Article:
‘To tell the truth,’ wrote Augustus Hare, ‘had my books not been published, had The Story of My Life, and Memorials of a Quiet Life never seen the light of day, I should have missed even the most abusive things people say. One critic wrote, “What is Augustus Hare? He is neither anybody nor nobody, neither male nor female. Mr Hare’s paragraphs plump like drops of concentrated venom on the printed page.”’
Augustus Hare was the author of nineteen travel books as well as several biographies; but it was above all Memorials of a Quiet Life – the story of his adoptive mother, Maria Hare – and his six volume autobiography, published between 1896 and 1900 (the longest in the English language, running to 3,000 pages), which brought him the greatest fame. This last was especially popular in America, which resulted in a constant stream of Americans seeking him out at his home in Sussex – ‘my pilgrims’ as he called them.
Hare was born in Rome in 1834, a most unwelcome addition to an already large family. His godmother, Maria Hare, after whose lately deceased husband he was christened, wrote to Augustus’s mother asking if she might adopt the child, and received the prompt reply: ‘My dear Maria, yes, certainly the baby shall be sent to you as soon as it is weaned. And if anyone else would like one, would you kindly recollect that we have others?’ And so Augustus came to live at Lime, in Herstmontceux in Sussex. From then on, until the end of his life, he looked upon Maria Hare as ‘my real, only, mother’.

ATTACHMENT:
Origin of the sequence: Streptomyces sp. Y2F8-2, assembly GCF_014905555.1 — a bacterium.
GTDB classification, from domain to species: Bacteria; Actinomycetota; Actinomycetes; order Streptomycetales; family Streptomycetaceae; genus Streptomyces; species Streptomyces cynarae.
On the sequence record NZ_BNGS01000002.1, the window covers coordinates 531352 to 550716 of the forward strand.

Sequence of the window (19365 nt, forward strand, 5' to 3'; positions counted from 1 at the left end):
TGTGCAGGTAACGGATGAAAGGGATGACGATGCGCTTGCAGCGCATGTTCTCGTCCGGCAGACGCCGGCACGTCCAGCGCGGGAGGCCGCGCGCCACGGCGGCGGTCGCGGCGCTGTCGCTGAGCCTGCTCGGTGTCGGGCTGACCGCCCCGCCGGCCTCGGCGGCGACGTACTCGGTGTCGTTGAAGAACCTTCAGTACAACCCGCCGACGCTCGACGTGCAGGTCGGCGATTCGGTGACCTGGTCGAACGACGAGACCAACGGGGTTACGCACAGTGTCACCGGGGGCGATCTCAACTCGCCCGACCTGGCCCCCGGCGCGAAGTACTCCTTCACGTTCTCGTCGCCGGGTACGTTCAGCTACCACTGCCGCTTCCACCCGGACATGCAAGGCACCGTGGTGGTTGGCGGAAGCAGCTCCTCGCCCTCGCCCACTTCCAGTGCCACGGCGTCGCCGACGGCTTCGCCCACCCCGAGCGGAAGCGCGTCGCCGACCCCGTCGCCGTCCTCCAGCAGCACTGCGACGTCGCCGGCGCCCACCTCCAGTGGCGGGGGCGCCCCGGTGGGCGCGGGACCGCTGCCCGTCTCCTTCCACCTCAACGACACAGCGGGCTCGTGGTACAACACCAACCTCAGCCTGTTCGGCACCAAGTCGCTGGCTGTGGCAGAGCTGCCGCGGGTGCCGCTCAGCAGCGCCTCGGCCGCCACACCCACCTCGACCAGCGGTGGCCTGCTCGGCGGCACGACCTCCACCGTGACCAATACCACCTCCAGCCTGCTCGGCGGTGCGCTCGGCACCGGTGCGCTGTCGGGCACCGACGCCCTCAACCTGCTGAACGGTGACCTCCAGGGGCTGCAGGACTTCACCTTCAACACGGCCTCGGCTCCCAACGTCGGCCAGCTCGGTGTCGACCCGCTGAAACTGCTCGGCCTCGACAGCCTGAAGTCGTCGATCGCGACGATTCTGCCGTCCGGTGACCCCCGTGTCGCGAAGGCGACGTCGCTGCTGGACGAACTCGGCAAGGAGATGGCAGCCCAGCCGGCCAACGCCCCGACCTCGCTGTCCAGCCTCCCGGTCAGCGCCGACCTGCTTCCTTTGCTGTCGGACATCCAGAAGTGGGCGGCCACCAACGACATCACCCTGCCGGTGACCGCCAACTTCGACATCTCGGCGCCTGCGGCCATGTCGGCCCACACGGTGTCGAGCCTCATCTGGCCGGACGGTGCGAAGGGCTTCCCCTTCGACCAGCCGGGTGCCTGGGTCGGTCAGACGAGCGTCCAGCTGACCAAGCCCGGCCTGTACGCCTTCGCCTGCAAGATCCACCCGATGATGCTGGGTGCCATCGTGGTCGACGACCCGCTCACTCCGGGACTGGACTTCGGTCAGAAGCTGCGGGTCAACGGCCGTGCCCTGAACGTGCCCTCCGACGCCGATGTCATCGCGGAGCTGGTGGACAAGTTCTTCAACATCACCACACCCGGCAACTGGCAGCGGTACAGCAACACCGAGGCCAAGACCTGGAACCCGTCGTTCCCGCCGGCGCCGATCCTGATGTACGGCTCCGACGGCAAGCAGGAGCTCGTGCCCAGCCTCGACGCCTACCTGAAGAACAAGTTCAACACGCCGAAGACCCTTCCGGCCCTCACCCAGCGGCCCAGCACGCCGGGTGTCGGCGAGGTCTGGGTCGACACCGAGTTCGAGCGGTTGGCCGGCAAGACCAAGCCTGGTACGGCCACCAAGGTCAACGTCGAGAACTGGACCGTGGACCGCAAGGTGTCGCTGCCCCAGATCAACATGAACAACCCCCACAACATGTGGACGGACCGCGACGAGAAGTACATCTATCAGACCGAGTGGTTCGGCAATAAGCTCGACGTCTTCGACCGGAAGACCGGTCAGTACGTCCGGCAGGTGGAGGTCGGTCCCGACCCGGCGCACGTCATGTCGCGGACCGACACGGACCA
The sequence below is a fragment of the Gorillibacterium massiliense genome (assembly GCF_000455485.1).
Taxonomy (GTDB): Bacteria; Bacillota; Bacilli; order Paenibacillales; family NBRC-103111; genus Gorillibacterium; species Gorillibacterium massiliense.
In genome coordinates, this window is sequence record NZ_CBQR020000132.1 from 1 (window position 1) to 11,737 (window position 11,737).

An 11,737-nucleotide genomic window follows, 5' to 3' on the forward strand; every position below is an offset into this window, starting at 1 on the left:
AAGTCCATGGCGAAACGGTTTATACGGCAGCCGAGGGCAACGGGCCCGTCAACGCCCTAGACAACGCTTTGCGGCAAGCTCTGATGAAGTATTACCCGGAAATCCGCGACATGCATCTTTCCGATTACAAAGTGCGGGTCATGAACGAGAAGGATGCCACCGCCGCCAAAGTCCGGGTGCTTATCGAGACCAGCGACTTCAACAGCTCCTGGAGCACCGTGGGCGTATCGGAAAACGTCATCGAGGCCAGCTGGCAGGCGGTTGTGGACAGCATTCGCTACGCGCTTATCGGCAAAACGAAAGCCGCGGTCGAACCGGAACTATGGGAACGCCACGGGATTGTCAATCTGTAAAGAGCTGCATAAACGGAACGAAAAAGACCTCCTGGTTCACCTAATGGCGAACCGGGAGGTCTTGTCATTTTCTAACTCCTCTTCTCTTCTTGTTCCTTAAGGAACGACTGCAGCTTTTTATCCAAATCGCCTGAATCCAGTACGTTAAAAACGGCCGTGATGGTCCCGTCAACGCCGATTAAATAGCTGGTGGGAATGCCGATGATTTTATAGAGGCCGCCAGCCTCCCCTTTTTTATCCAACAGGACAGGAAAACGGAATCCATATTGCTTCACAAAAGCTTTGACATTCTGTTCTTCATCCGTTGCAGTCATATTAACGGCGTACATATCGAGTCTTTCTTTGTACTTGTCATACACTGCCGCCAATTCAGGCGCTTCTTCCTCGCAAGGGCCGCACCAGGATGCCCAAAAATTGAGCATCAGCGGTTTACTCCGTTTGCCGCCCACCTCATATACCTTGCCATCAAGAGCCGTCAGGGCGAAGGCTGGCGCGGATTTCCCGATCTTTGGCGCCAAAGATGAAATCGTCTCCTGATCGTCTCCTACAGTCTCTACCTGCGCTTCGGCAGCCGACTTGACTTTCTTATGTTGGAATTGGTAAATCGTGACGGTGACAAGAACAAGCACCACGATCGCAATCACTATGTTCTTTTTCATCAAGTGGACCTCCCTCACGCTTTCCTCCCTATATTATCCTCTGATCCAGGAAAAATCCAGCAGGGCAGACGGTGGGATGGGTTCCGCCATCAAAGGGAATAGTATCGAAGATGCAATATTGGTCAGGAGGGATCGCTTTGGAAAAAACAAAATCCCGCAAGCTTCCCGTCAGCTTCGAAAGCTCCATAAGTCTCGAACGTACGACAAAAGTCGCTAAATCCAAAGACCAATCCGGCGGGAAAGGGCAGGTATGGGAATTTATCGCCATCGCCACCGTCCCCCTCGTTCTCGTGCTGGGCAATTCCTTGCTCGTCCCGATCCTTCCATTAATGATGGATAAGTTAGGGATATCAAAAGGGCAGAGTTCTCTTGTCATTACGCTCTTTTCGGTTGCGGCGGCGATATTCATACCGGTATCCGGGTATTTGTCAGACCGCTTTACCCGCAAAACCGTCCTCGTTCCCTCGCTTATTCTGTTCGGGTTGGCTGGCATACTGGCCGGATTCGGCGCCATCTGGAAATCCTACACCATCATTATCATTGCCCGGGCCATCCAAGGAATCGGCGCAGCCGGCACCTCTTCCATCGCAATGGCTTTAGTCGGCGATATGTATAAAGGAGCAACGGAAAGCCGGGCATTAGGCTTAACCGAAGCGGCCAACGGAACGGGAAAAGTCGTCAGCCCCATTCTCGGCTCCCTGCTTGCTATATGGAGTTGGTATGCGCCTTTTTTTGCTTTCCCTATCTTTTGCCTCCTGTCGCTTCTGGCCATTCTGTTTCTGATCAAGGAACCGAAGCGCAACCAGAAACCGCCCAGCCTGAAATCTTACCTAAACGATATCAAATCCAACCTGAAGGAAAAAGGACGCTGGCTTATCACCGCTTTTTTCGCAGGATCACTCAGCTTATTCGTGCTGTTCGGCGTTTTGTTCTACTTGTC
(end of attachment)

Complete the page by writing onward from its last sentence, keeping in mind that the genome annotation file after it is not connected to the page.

The other dominant figure in his childhood was his uncle Julius, rector of Herstmontceux, who was always sent for to whip him when he was naughty. At the age of 5, after breakfast, Augustus was made to study reading, writing, drawing, arithmetic, geography and the architecture of the Temple at Jerusalem; after lunch – almost always mutton followed by rice pudding – he would have to read aloud from Jos
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